Using Lottery Payouts to Fight Tax Evasion?

(Photo: Kenneth Lu)

Yesterday we gave an update on how attaching a lottery payout to bank accounts can help people save more money. A reader named Drew writes in about a different lottery nudge:

When I was studying abroad in China (2006) a friend told me that I should always insist on getting the receipt whenever I ate at a restaurant, because the receipts are scratch-off lottery tickets.

I didn’t think very much of it at the time (as a visitor, I didn’t think I’d ever collect any winnings), but one of the Freakonomics podcasts that talked about capturing unreported income (I think it was “The Tax Man Nudgeth“) reminded me of their ingenious system to encourage customers to demand that restaurants report their income.

I wasn’t sure if it was still going on, but this blog suggests that it still was at least a year ago. Here is an older post with a little bit more detail about the system.

It’s apparently known as fapiao, and here, from the second link Drew sent, is a description:

Fapiao is a bill; a receipt; an invoice, paper to support warranty and contract, further more, it is a state lottery. It is in fact all of the above. To many foreigners, they do NOT value this piece of paper, thinking it is simply for tax purpose, and they do not have to declare their income in China, so fapiao is useless to them.

The fapiao system is used by Chinese tax authorities to calculate and collect business taxes as well as to deter tax evasion. A fapiao is provided by businesses to consumers for the amount of services or goods rendered much like a receipt.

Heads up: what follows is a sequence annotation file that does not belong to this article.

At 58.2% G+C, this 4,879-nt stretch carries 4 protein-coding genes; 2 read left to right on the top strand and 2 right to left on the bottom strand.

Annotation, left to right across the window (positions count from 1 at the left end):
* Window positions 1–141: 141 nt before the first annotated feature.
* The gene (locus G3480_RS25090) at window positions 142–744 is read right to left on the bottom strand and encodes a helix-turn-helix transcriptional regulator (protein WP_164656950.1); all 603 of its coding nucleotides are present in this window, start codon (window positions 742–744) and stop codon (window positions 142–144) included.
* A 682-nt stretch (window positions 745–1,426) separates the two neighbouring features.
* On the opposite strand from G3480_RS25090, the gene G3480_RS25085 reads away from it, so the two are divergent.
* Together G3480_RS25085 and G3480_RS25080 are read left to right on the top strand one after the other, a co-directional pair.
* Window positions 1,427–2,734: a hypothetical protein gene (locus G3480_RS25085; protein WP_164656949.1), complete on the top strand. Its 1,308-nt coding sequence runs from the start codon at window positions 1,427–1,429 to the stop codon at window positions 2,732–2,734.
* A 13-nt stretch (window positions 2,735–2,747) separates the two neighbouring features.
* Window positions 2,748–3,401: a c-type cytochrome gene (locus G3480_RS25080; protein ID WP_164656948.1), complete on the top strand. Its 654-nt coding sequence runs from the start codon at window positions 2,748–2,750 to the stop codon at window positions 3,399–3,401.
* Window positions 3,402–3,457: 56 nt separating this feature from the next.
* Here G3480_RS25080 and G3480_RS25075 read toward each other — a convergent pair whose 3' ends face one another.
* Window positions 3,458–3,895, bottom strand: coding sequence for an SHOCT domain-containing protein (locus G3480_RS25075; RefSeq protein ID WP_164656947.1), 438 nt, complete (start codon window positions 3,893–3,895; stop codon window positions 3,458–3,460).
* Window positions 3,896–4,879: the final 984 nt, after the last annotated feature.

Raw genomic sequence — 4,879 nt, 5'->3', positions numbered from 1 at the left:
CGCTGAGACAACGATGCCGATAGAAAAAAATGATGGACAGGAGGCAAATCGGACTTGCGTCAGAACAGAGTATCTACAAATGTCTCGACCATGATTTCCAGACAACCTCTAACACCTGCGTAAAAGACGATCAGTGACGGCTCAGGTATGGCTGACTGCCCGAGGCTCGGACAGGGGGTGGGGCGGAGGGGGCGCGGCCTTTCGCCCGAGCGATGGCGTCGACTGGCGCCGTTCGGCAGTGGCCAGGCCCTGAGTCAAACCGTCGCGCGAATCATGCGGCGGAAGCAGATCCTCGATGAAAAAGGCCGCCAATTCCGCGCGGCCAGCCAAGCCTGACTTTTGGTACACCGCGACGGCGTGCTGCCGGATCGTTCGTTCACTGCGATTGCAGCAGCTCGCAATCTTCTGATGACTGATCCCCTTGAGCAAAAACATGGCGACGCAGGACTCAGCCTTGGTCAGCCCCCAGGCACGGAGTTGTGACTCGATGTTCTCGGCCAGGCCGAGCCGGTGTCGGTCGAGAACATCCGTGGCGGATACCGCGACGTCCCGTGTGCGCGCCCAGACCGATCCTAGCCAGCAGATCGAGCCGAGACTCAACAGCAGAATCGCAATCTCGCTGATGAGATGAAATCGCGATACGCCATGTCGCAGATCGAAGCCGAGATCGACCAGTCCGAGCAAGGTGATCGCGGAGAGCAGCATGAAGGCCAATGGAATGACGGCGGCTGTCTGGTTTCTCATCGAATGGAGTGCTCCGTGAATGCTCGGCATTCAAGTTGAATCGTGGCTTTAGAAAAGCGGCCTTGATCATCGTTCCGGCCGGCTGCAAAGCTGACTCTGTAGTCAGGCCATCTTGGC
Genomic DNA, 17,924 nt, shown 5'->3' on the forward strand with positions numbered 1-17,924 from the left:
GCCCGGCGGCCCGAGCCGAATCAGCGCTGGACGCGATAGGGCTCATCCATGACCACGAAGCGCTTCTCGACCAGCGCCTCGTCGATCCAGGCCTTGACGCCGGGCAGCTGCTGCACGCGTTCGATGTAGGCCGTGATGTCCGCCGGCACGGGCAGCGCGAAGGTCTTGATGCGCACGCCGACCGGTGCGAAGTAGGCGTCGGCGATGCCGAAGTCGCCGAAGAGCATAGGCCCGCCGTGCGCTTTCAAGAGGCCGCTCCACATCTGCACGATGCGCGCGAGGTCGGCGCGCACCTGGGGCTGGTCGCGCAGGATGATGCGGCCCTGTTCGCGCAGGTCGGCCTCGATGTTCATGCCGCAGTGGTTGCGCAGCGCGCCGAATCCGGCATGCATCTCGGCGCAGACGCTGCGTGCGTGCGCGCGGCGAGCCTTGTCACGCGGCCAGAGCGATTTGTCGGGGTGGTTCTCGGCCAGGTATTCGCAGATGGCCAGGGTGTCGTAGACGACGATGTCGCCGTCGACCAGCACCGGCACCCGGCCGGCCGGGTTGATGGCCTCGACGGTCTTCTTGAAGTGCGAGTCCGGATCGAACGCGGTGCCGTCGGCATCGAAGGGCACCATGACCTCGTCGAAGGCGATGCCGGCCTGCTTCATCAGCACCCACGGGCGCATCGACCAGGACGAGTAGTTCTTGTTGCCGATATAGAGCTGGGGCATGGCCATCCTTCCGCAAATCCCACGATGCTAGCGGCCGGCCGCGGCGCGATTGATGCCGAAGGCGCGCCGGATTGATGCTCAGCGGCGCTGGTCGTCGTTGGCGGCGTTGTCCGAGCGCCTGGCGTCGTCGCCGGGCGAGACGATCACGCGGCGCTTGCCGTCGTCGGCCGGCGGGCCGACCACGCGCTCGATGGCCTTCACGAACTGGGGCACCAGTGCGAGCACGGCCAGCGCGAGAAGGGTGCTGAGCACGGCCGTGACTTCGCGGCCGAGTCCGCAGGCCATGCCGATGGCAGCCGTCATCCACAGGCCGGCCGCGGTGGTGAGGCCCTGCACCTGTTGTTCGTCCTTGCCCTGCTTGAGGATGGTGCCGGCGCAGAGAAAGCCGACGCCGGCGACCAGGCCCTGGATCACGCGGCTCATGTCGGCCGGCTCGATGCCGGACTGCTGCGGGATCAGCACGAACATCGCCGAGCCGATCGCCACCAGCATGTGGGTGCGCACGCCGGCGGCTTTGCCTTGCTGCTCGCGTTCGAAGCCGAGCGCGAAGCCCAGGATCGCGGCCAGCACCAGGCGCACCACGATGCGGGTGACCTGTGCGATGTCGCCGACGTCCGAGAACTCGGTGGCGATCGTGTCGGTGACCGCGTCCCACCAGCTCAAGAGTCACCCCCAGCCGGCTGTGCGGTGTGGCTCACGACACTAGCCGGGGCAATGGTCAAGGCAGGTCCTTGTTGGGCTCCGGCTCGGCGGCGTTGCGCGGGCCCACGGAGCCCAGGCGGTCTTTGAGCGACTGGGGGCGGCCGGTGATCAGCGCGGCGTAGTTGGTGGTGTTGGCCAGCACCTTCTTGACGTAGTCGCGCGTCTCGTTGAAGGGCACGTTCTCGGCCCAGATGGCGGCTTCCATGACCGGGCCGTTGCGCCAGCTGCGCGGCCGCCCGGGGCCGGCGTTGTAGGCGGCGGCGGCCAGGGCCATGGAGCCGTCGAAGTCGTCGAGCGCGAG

However, there are some big differences between a receipt and a fapiao:

  • Fapiao are issued in denominations, like currency.
  • Fapiao also generally do not itemize what the purchase was for.
  • Some stores that deal a lot with expatriates will issue a receipt; others will only give a fapiao.
  • Some will provide both, and a few will not give either (avoid those places)!
  • Fapiao sometimes include scratch off panels concealing authentication passwords that can be redeemed for prizes in a lottery format.

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  1. Conrado says:

    In the State of São Paulo (Brazil) customers can provide their ID number when requesting a receipt. These customers can later on receive (in cash) up to 30% of the state taxes of these purchases (up to 6% of the purchase value), segments with higher tax evasion will provide higher returns. These customers will also compete in state lotteries based on the total value of the receipts each month.

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  2. Steve Tensmeyer says:

    I’m in China now, and I can confirm that it’s still going on, at least as of three hours ago when I ate dinner. And interestingly, the other day while we were at dinner, someone asked for the receipt, and the waiter offered him a free can of coke instead. I assume they’ve run numbers and found out what it’s worth it for them to give free. So it is an ingenious scheme, but of course people can still bargain around to an efficient solution for the two parties that’s inefficient for society as a whole.

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    • Victoria says:

      I too am living in China and actually wrote a blog post about this system a few months ago…